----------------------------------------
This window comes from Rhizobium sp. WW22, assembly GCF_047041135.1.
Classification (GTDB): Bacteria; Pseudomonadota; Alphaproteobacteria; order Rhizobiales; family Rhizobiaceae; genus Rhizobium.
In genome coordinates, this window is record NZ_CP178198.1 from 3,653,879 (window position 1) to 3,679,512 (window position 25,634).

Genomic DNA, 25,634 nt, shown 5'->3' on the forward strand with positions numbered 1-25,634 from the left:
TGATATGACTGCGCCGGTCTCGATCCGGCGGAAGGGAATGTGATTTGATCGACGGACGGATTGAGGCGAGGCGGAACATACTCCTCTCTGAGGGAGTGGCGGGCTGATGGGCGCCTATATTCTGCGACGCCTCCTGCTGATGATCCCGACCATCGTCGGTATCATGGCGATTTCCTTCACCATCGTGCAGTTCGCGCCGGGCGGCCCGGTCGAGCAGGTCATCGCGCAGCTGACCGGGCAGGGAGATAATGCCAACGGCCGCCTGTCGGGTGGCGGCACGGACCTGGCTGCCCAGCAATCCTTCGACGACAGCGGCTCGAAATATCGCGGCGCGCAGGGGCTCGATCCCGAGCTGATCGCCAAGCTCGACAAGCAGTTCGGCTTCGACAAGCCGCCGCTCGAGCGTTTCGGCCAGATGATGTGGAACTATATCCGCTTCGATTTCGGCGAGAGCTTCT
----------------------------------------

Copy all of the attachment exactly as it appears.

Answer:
This window comes from Rhizobium sp. WW22, assembly GCF_047041135.1.
Classification (GTDB): Bacteria; Pseudomonadota; Alphaproteobacteria; order Rhizobiales; family Rhizobiaceae; genus Rhizobium.
In genome coordinates, this window is record NZ_CP178198.1 from 3,653,879 (window position 1) to 3,679,512 (window position 25,634).

Genomic DNA, 25,634 nt, shown 5'->3' on the forward strand with positions numbered 1-25,634 from the left:
TGATATGACTGCGCCGGTCTCGATCCGGCGGAAGGGAATGTGATTTGATCGACGGACGGATTGAGGCGAGGCGGAACATACTCCTCTCTGAGGGAGTGGCGGGCTGATGGGCGCCTATATTCTGCGACGCCTCCTGCTGATGATCCCGACCATCGTCGGTATCATGGCGATTTCCTTCACCATCGTGCAGTTCGCGCCGGGCGGCCCGGTCGAGCAGGTCATCGCGCAGCTGACCGGGCAGGGAGATAATGCCAACGGCCGCCTGTCGGGTGGCGGCACGGACCTGGCTGCCCAGCAATCCTTCGACGACAGCGGCTCGAAATATCGCGGCGCGCAGGGGCTCGATCCCGAGCTGATCGCCAAGCTCGACAAGCAGTTCGGCTTCGACAAGCCGCCGCTCGAGCGTTTCGGCCAGATGATGTGGAACTATATCCGCTTCGATTTCGGCGAGAGCTTCT